Likewise, we can determine the magnitude |Y| and the phase θout(k)—of the output y(n) as follows:
3b. Data Collection and Frequency Response Calculation
In order to measure the FFT's of the input x(n) and the output y(n), we need to inject a sinusoidal component 201 at frequency “k” and gather N samples of data. We start, therefore, by using the sine table 200 to inject a frequency “k” (e.g. 28 Hz) into the system. The input x(n) is the PES and is already available in the system since it is ordinarily used to generate a command signal for correcting position. The closed-loop input r(n) is also available in that it is the sum of the target position (often zero or “ontrack”) and the sinusoidal stimulus 201. Thus, while the output y(n) is not directly available, it is easily derived from x(n) (the PES) and r(n) (the stimulus) in that:
In operation, the system 100 will gather data for use in equations (1) to (4) over a desired number N of points. For each point of the input x(n), for example, the measured PES=x(n) is multiplied by a cosine term and a sine term which have values that are dependent on the presently injected frequency “k”, i.e.:
for the first point
for the second point
and so on until all N points have been injected and the corresponding cosine and sine terms have been gathered. The data gathering algorithm can be easily implemented in firmware by keeping separate registers for accumulating the sine and cosine measurements. The required number N of points is governed by the desired number of revolutions over which data is to be gathered (5-10 revs is typical) and the number of servo wedges in one revolution. 3c. Calculating the Magnitude Response
From equations (1) to (3) above, we can easily derive the system's open loop magnitude response in that:
The magnitudes |X(k)| and |Y(k)| of the input x(n) and output y(n) are easily calculated using the registers which contain the sine and cosine terms. After all of the measurements are processed for a particular frequency k, the sine and cosine registers contain the sum of the sine and cosine terms. The square of each register is taken and the result of these two numbers added together. The square root is then taken to provide the magnitude of the input and output at one particular frequency k as shown above in equations (1) and (3).
The system's magnitude response at this frequency k is then be derived with equation (5). Some of these mathematical steps may, of course, be implemented by way of table lookup.
3d. Calculating the Phase Response
From equations (2) and (4) above, we can also easily derive the system's open loop phase response in that
The phases θIN and θOUT corresponding to the input x(n) and output y(n) are also easily calculated using the registers which contain the sine and cosine terms. In this case, the contents of the cosine register is divided by the contents of the sine register and the quotient is subjected to an arctangent analysis as shown in equations (2) and (4) above.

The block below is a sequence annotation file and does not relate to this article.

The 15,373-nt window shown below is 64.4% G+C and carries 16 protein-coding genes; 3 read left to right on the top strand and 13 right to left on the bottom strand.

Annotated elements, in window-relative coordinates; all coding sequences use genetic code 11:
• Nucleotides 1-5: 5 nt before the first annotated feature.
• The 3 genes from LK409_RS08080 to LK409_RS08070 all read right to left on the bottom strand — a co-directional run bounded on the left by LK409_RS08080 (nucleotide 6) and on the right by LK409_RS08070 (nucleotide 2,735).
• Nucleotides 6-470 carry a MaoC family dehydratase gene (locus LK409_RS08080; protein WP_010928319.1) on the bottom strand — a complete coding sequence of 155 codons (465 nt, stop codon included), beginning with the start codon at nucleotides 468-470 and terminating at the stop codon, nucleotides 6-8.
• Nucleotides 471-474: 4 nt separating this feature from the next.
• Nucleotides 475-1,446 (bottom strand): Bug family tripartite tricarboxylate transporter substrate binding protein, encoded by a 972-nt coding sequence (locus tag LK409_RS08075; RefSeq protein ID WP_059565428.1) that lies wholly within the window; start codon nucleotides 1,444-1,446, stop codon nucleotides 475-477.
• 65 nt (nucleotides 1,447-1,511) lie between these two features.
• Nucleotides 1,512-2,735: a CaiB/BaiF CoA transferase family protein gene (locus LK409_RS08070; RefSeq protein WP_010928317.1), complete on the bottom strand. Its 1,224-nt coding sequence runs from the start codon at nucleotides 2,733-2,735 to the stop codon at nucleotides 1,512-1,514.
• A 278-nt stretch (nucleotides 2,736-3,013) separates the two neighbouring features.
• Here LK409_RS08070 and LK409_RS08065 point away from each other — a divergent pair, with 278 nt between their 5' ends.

The system's phase response at this frequency k is then derived with equation (6) using, for example, a suitable processor function or an arctangent lookup table.
3e. The Bode Plot Values
The drive's firmware ultimately produces a table of Bode plot values (gain and phase values) after developing the magnitude and phase response for each discrete sinusoidal frequency k. FIG. 12 shows a table, for example, that was derived in an actual drive where the number of entries in the sine table, the drive's rotational frequency, and the sampling frequency established a fundamental frequency step of 28 Hz.
Once a disk drive 10 has successfully characterized its own frequency response in terms of Bode plot values for a plurality of discrete frequencies, as in the table of FIG. 12, those values may be analyzed to derive the open-loop bandwidth fBW, the gain margin 202, and the phase margin 302 for each of the drive's transducer loops.
FIG. 13 is a Bode plot of the magnitude and phase values corresponding to each of the discrete frequencies in the table of FIG. 12. As shown on FIG. 13, one can visually confirm that the open-loop bandwidth fBW is about 610 Hz, the gain margin 202 is about 5.3 dB, and the phase margin 302 is about 35 degrees. The drive's IBI firmware, of course, will determine the location of the gain cross-over frequency fGC through numerical analysis, i.e. by detecting when the gain magnitude transitions from more than one to less than one (e.g. somewhere between 582 Hz and 610 Hz as shown in FIG. 12 by a first set of arrows adjacent to those frequencies). The IBI firmware will similarly determine the location of the phase cross-over frequency fPC by determining when the phase transitions from more than −180 degrees to less than 180 degrees, e.g. somewhere between 1443 Hz and 1470 Hz as shown in FIG. 12 by a second set of arrows adjacent to those frequencies. In either case, the firmware may simply select the closest of the two discrete frequencies, or may interpolate between the two frequency values using standard numerical methods.
Many of the measurements reflected in the above table are not needed to determine the open-loop bandwidth fBW, the gain margin 202, and the phase margin 302. It is only necessary, in fact, to measure the magnitude and phase response for frequencies located near the expected or nominal gain cross-over frequency fGC and the expected or nominal cross-over frequency fPC, i.e. frequencies near the frequency pairs identified in bold in FIG. 12. It is theoretically possible, therefore, to reduce the number of measurements made.